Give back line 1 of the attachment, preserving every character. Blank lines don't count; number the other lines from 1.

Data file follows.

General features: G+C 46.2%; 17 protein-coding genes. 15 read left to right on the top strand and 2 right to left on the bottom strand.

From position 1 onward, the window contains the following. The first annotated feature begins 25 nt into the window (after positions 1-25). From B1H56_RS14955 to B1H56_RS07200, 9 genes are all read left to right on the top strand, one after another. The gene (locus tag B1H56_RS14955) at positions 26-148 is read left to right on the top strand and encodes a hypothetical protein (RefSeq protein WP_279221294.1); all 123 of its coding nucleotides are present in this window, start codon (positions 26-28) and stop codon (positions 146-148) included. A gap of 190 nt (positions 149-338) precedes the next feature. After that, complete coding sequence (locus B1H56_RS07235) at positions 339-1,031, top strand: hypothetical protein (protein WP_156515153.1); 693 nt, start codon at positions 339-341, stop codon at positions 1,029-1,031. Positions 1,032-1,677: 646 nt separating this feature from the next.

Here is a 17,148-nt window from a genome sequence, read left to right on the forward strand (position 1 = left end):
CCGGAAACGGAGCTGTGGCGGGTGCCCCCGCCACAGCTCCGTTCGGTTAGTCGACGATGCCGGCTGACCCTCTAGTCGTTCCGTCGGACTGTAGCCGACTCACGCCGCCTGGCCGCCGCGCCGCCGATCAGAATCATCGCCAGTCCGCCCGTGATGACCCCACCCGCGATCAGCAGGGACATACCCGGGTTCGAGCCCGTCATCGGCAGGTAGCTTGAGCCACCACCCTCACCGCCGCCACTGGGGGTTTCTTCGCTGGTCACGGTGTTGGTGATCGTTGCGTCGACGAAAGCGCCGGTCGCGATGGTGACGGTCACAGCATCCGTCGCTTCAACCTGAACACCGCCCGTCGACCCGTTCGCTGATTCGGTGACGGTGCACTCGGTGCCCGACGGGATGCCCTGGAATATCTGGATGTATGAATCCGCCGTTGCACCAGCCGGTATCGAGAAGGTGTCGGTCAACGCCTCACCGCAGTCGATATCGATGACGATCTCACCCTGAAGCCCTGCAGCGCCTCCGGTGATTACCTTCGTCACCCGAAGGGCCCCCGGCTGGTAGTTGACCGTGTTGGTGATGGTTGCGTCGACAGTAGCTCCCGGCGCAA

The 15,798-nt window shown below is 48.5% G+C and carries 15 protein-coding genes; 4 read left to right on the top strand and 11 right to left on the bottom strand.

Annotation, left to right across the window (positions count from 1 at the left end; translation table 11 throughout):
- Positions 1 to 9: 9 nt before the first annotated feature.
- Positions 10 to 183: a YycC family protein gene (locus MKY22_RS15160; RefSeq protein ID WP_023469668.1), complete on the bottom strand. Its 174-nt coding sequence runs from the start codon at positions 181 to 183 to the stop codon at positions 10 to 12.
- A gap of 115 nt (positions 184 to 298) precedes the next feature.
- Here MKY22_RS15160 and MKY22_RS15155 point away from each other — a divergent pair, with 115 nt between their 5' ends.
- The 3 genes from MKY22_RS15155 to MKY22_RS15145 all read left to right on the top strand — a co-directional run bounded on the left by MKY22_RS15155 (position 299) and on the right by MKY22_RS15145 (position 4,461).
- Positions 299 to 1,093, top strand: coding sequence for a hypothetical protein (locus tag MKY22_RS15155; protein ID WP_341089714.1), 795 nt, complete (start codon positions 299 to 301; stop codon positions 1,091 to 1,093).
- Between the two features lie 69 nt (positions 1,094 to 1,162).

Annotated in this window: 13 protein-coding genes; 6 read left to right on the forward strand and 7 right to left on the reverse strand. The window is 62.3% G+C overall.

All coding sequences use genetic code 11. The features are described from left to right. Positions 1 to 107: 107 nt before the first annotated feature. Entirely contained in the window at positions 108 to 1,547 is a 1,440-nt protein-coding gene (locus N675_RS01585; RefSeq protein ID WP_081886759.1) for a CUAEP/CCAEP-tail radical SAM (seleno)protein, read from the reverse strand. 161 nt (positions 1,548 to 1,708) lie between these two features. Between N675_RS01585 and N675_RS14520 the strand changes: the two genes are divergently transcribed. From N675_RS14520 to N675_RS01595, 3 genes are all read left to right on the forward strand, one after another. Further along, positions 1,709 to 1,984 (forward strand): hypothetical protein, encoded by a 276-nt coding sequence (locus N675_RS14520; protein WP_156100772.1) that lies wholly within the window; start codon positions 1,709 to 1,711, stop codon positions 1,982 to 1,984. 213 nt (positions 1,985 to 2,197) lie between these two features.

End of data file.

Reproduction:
General features: G+C 46.2%; 17 protein-coding genes. 15 read left to right on the top strand and 2 right to left on the bottom strand.